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ESA Solar Orbiter Mission Successfully Launches to Study the Sun

By on Feb 10, 2020 in Events | 0 comments

European Space Agency (ESA) new Solar Orbiter mission launched successfully from Cape Canaveral at 04:03 GMT (05:03 CET) on 10 February 2020. This mission is exciting and will be off to go study the Sun up-close and personal. The Solar Orbiter mission is led with a strong partnership with NASA and studies the Sun’s poles which have never been seen before! The Solar Orbiter was launched atop a United Launch Alliance (ULA) Atlas V rocket which also launched other famous missions like NASA’s Mars orbiter MAVEN. It even has an almost perfect record of 82 successful launches out of 82, with one partial success. Animation showing the trajectory of Solar Orbiter around the Sun, highlighting the gravity assist manoeuvres that will enable the spacecraft to change inclination to observe the Sun from different perspectives. It’ll take about a year and a half for Solar Orbiter to...

Stunning View of the Famous (M27) Dumbbell Nebula

By on Feb 9, 2020 in Pictures | 0 comments

Located 1,227 light-years from Earth is a beautiful planetary nebula called the Dumbbell Nebula. This nebula was actually the first planetary nebula discovered by Charles Messier in 1764. He is famous for publishing an astronomical catalogue that contained 110 nebulae and faint star clusters, which were known as Messier objects. Dumbbell Nebula Credit: Steve Mazlin The first thing you notice is the gorgeous red which represents hydrogen and blue that represents oxygen gasses. This is also a great example of what the future of our Sun may look like after it runs the course of its life. The Dumbbell Nebula resulted from a star that turned into a red giant star. From here it eventually engulfed any planet or moon in its star system and then went supernova. What’s fascinating is although this was discovered in the 18th century and we’ve learned so much about astronomy since...

Zeta Oph the Runaway Star that Left a Gorgeous Bow Shock

By on Feb 3, 2020 in Pictures | 0 comments

Located 366 light-years away in the constellation of Ophiuchus is a runaway star called Zeta Ophiuchi (ζ Ophiuchi) or Zeta Oph. It’s a runaway star because it was flung out of a star system as a result of a supernova. This enormous star is about 20 times the mass of our own Sun! Not only that but our Sun’s radius is about 696,340 km and Zeta Oph is 8 times that. This star is huge but is rotating extremely fast. It’s rotating about 400 km/s where it can rotate this gargantuan mass once per Earth day! To give you some perspective our Sun rotates at 1.997 km/s or about once every 27 days. Credit: NASA Zeta Oph is relatively young from the perspective of the universe. It’s about three million years old and is an O-type star giving it that blue hue. Scientists say it’s roughly halfway through its stellar life and in the next few million years go supernova. Of...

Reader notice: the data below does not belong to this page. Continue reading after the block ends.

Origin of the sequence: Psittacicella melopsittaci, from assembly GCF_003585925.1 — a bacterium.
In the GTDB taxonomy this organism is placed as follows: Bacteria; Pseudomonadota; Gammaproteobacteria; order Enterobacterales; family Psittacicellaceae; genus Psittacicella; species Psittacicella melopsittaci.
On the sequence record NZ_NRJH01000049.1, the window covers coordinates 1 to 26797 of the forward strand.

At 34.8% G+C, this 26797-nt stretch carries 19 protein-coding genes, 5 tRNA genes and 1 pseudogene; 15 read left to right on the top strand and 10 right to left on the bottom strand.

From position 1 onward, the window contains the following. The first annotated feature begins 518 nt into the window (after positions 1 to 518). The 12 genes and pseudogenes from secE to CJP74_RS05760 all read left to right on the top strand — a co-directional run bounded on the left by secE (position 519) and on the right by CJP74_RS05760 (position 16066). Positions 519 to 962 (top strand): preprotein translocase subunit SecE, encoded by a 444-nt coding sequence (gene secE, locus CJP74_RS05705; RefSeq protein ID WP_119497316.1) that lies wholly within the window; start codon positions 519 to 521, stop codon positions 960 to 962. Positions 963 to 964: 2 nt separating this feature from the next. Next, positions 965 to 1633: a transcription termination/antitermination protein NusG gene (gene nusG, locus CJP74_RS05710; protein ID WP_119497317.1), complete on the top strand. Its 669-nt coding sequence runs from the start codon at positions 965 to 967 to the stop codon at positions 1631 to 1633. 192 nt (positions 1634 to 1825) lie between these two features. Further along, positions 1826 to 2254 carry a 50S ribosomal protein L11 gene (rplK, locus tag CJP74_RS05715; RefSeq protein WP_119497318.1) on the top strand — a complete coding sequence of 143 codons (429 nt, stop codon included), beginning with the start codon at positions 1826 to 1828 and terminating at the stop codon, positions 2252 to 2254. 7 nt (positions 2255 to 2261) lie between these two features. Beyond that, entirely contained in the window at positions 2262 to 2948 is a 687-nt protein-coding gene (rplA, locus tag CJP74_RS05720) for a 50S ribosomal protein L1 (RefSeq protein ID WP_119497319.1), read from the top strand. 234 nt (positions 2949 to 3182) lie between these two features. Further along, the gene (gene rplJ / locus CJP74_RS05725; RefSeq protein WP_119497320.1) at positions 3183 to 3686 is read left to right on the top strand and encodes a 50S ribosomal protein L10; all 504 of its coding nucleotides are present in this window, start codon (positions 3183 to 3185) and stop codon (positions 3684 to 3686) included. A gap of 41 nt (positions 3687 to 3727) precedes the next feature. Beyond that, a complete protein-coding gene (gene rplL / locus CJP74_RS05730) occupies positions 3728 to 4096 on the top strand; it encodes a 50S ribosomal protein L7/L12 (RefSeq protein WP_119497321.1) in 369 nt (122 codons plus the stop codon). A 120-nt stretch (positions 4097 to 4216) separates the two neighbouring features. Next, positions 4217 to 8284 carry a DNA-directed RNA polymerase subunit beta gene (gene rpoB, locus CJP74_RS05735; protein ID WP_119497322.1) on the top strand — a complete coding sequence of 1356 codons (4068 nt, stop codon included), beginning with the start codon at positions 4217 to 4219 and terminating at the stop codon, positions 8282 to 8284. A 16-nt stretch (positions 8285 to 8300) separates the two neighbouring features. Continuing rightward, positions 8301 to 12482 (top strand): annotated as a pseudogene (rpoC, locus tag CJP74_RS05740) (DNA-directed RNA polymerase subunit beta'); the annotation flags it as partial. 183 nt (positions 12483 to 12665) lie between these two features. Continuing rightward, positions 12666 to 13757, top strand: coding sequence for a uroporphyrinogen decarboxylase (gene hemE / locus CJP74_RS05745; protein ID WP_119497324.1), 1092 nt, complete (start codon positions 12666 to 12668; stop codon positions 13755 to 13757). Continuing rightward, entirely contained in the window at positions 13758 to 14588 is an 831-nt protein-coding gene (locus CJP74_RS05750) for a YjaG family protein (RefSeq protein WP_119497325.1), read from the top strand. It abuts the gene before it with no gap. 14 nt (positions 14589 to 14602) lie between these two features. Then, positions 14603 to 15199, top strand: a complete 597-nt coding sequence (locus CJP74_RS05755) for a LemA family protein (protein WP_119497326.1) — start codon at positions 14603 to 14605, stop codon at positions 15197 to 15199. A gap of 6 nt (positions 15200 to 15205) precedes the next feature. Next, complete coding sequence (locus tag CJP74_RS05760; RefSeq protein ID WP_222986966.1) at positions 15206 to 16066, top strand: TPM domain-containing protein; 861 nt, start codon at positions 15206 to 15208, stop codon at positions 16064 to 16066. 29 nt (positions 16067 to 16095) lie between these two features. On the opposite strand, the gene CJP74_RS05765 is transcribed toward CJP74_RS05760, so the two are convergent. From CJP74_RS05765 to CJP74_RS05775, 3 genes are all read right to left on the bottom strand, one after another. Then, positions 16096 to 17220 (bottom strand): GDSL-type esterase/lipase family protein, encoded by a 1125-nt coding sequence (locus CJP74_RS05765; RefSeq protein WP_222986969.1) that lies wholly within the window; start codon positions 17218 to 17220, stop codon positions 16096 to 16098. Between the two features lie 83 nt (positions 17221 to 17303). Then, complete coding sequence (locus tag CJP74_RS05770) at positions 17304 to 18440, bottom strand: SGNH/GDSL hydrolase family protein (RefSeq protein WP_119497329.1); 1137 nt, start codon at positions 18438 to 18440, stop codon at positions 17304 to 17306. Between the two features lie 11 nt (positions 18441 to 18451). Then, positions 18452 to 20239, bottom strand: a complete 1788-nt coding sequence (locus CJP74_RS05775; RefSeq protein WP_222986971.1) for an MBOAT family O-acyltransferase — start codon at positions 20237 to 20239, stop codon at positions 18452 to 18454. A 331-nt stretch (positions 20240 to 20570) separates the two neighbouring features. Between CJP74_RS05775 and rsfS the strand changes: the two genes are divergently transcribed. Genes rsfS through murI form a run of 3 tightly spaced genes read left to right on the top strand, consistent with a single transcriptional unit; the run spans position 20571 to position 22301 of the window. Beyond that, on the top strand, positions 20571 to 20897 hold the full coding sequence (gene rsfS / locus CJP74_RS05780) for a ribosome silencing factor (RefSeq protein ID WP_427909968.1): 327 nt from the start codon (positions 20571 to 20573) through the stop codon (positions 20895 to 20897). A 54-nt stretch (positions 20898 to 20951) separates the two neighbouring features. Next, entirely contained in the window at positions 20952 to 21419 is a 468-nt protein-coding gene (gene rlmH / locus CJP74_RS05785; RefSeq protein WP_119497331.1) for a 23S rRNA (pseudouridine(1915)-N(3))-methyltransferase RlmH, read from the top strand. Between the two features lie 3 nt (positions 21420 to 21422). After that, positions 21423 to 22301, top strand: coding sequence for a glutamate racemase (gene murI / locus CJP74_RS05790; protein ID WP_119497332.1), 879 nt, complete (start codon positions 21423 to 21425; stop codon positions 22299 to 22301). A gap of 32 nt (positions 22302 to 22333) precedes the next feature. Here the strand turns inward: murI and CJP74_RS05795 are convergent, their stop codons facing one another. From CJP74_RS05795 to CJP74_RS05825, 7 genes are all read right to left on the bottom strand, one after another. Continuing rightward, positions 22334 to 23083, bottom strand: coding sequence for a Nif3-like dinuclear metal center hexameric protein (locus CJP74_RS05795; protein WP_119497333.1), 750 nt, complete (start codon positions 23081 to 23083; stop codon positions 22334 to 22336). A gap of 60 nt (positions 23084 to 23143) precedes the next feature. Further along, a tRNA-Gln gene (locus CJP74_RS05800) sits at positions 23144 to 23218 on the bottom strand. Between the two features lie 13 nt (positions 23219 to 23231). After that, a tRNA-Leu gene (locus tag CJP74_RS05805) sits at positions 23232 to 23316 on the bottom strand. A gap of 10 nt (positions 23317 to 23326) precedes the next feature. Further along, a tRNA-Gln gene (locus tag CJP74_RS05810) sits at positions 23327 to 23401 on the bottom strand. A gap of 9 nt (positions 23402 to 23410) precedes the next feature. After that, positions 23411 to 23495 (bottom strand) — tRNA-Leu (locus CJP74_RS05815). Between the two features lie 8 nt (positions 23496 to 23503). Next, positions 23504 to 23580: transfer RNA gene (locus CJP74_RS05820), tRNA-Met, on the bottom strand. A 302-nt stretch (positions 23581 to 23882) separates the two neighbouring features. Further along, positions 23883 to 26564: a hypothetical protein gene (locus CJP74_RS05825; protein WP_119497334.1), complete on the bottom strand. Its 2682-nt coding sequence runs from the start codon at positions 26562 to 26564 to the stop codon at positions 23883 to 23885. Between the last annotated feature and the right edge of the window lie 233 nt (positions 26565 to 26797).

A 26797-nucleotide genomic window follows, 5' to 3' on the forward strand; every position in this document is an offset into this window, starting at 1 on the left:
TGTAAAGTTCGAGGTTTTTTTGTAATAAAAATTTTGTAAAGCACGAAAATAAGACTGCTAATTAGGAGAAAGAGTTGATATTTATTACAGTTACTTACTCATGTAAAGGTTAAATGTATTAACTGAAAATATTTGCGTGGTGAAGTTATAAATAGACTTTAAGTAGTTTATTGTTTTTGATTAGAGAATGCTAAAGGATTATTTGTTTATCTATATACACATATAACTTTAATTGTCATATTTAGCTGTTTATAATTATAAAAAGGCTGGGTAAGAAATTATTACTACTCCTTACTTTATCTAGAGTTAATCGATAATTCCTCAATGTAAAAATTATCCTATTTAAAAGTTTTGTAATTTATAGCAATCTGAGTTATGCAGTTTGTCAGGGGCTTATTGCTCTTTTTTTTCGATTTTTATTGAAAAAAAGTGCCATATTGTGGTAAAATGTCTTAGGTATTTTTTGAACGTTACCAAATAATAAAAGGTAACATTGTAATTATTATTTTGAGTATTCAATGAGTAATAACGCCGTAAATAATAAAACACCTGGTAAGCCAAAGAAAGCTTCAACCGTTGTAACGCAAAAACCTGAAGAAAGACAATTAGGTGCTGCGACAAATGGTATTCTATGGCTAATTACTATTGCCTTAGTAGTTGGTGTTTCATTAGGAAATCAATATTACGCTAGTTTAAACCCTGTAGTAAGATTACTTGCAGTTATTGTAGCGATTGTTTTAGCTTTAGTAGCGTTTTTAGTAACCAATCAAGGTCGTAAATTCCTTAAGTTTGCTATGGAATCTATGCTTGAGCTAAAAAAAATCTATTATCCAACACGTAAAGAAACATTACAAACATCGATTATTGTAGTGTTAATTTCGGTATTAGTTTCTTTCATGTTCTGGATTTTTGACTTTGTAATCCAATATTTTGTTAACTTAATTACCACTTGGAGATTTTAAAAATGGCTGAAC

Carnival of Space 648: Awesome Space Stories of the Week

By on Jan 24, 2020 in Carnival of Space | 0 comments

Hi space fans! Welcome to another edition of Carnival of Space! This is the 648th edition in this great community post. It’s where a group of space bloggers will help curate the best space stories around the web and create a post. I will be your host today and got some great stories from our fellow space bloggers. Let’s jump into it! Betelgeuse is Continuing to Dim! It’s Down to 1.506 Magnitude – Universe Today Betelgeuse Our first story comes from Universe Today with a story around the star called Betelgeuse. This star is well known in the sky and will also go supernova in the next 10,000-100,000 years. However, whenever you look at the Orion constellation and look for Betelgeuse a seasoned astronomer will notice this star has been dimming. Lots of speculation occurred where news reports said this star would go supernova any minute. Well, of course, this star...

5 Things Astronomers Learned About Venus that Surprised Them

By on Jan 16, 2020 in Solar System | 0 comments

It’s been a great start to 2020 as astronomers have already discovered something new about Venus. However, there is so much happening with Venus that it would be sad not to tell the world about it. Let’s jump into 5 things astronomers recently learned about Venus that really surprised them. Upper Clouds on Venus Are Vastly Different Than Originally Thought “Akatsuki’s LIR camera spotted an enormous stationary wave running completely across the globe from north to south on Venus. The camera sees heat emanating from Venus’ uppermost clouds, day or night.” Planetary Society Credit: JAXA The clouds on Venus are fascinating. They float in the troposphere between altitudes of 47 and 70 kilometres (or 29 and 43 miles) and are divided into lower, middle, and upper layers. Upper layers are interesting because when the Sun sends its solar energy these clouds absorb them!...